However, advances in computer and network technology have enabled educational systems to adopt a hybrid learning model. Those who are able will meet in person, while others attend virtually through the class videoconference portal.

Hybrid classes offer numerous benefits. For instance, it gives teachers the flexibility to create a customized approach to learning. Both teachers and students who have health issues can safely attend class. And for students, it makes school more accessible and affordable and reduces absenteeism.

Active learning

Lectures and memorization are taking a back seat to active learning. Classroom technology such as tablets, virtual reality (VR), and interactive whiteboards make learning more engaging.

For instance, VR headsets offer unique hands-on training without the cost or risk. By modeling real-world scenarios, students can get in hours of practice time under strict supervision. The virtual environment also gives them unlimited opportunities to get a procedure right.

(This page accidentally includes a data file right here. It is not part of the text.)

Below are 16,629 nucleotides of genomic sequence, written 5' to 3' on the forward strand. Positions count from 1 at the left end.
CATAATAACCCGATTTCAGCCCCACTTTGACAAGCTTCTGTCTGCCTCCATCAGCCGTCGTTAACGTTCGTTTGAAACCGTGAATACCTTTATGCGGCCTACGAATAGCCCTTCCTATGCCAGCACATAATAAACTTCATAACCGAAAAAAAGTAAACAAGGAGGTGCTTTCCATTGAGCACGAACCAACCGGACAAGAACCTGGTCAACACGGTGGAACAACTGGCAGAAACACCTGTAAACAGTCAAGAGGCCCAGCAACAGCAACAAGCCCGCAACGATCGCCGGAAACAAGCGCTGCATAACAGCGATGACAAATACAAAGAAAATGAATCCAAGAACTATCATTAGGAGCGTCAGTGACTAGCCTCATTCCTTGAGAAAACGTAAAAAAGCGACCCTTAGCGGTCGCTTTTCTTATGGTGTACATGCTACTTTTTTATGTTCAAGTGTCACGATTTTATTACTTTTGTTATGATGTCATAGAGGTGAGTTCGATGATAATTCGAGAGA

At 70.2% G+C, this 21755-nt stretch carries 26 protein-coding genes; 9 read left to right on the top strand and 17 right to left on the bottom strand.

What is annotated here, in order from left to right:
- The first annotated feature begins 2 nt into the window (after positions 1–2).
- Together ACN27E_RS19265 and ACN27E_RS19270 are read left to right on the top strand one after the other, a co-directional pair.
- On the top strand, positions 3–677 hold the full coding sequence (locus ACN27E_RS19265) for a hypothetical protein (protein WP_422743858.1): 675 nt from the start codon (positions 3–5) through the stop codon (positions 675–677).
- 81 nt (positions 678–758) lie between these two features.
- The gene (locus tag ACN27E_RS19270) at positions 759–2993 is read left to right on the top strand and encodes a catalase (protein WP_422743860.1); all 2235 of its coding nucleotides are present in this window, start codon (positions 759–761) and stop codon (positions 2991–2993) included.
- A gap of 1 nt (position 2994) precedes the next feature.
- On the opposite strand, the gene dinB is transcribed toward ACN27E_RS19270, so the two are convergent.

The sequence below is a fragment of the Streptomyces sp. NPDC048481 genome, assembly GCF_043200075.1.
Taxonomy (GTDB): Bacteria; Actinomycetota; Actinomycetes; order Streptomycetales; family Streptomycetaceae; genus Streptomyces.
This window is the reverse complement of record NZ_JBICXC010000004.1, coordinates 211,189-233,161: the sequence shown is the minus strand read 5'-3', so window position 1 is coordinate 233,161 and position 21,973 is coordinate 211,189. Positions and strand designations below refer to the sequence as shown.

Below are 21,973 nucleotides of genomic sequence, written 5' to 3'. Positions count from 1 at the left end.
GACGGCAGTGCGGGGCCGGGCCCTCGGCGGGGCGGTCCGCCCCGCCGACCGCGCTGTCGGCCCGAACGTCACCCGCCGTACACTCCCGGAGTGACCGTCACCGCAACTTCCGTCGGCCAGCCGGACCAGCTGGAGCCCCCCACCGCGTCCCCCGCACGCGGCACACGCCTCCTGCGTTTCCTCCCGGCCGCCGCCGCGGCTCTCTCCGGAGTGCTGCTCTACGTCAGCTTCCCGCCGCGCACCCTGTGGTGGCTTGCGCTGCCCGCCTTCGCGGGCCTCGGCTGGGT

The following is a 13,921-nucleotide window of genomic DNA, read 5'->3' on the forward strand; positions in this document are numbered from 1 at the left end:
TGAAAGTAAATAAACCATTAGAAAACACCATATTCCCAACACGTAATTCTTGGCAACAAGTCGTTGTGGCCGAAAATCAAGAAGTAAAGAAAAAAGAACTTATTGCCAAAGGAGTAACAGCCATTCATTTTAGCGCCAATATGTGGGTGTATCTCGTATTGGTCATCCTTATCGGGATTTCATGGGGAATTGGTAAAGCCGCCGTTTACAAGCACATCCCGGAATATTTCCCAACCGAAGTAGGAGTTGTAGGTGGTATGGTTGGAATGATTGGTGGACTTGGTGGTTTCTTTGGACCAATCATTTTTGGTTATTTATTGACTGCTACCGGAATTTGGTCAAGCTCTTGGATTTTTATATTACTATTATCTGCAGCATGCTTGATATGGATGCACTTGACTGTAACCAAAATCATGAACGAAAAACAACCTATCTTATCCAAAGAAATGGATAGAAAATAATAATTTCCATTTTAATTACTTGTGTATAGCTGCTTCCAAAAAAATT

Tablets and interactive smartboards also encourage active learning through games, competitions, and role playing. To be successful, active learning depends heavily on the student’s participation. New technology enables students to participate in the way that’s most comfortable for them.

What existing tried-and-true technology delivers the best learning experience?

A critical part of the modern learning process relies on the hardware used in the classroom. Chalkboards and dry-erase markers are alien to preschoolers who already know how to use touchscreens. Similarly, a bulb projector and a VHS player are far more distracting than the HD-quality video screens kids have at home.

Students need classroom devices that reflect what they see in the real world, such as smartphones, tablets, and laptops. Modern technology in the classroom demands advanced equipment that digital natives are familiar with.

The continued drop in prices for LED and touchscreen technologies has led to the popularity of smart TVs and interactive whiteboards in the classroom. Aside from their relative affordability, interactive touchscreens offer the best learning experiences for students who grew up using smartphones and tablets at home.

Touchscreen technology lets teachers and students engage in active learning to the fullest. Multi-touch capabilities allow the entire class to participate in group activities that promote collaboration and cooperation while fostering competition. More importantly, students are far more attentive when they use touchscreen technology. Better engagement means they’ll learn more and retain the knowledge longer.